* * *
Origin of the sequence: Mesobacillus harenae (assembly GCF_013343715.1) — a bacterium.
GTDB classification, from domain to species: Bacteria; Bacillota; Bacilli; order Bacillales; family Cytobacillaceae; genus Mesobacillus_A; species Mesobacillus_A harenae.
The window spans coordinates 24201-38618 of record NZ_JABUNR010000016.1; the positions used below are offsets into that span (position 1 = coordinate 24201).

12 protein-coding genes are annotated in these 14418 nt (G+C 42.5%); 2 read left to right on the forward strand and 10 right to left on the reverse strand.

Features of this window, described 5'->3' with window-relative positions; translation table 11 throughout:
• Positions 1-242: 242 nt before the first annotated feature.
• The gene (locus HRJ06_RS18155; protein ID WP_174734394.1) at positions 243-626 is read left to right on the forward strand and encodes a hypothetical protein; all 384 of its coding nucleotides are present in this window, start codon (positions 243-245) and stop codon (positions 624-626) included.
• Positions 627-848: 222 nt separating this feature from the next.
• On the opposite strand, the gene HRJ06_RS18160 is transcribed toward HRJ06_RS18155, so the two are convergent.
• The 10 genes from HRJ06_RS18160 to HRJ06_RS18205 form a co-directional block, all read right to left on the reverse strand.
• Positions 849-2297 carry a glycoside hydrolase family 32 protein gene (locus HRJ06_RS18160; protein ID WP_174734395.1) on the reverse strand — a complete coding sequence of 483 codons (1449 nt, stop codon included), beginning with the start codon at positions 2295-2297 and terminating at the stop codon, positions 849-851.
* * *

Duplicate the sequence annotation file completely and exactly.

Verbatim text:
Origin of the sequence: Mesobacillus harenae (assembly GCF_013343715.1) — a bacterium.
GTDB classification, from domain to species: Bacteria; Bacillota; Bacilli; order Bacillales; family Cytobacillaceae; genus Mesobacillus_A; species Mesobacillus_A harenae.
The window spans coordinates 24201-38618 of record NZ_JABUNR010000016.1; the positions used below are offsets into that span (position 1 = coordinate 24201).

12 protein-coding genes are annotated in these 14418 nt (G+C 42.5%); 2 read left to right on the forward strand and 10 right to left on the reverse strand.

Features of this window, described 5'->3' with window-relative positions; translation table 11 throughout:
• Positions 1-242: 242 nt before the first annotated feature.
• The gene (locus HRJ06_RS18155; protein ID WP_174734394.1) at positions 243-626 is read left to right on the forward strand and encodes a hypothetical protein; all 384 of its coding nucleotides are present in this window, start codon (positions 243-245) and stop codon (positions 624-626) included.
• Positions 627-848: 222 nt separating this feature from the next.
• On the opposite strand, the gene HRJ06_RS18160 is transcribed toward HRJ06_RS18155, so the two are convergent.
• The 10 genes from HRJ06_RS18160 to HRJ06_RS18205 form a co-directional block, all read right to left on the reverse strand.
• Positions 849-2297 carry a glycoside hydrolase family 32 protein gene (locus HRJ06_RS18160; protein ID WP_174734395.1) on the reverse strand — a complete coding sequence of 483 codons (1449 nt, stop codon included), beginning with the start codon at positions 2295-2297 and terminating at the stop codon, positions 849-851.